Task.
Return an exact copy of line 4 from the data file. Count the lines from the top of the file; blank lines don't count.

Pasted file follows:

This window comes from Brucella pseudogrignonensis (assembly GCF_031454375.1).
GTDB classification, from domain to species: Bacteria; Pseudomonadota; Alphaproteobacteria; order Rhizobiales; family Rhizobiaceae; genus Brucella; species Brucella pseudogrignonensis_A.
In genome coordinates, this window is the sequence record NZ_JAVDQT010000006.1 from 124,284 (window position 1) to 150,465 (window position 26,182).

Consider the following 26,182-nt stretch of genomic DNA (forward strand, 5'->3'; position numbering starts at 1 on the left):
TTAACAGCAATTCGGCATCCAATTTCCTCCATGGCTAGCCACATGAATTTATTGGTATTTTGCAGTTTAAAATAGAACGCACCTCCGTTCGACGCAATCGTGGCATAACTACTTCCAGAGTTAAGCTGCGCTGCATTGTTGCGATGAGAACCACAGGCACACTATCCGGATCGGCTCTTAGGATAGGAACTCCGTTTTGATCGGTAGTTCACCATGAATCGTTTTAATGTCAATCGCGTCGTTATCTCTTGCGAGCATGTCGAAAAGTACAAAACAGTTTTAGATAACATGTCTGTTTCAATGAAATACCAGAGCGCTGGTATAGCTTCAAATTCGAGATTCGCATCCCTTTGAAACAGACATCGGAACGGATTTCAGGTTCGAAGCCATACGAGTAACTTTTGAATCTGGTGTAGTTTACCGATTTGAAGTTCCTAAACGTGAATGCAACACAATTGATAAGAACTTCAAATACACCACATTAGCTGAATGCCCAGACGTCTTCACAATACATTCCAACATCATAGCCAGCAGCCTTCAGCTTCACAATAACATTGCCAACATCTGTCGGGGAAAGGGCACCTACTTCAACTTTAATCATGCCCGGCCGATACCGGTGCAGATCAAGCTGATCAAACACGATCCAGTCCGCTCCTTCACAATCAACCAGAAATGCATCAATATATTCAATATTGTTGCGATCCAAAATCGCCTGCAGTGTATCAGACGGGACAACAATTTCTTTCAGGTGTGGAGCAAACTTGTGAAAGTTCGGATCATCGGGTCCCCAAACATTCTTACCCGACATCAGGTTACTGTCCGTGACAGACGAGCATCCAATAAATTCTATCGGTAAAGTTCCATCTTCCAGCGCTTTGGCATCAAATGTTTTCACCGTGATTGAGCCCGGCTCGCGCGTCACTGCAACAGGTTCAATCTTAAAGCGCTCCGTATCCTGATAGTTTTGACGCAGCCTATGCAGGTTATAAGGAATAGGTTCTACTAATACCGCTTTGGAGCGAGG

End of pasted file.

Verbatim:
Consider the following 26,182-nt stretch of genomic DNA (forward strand, 5'->3'; position numbering starts at 1 on the left):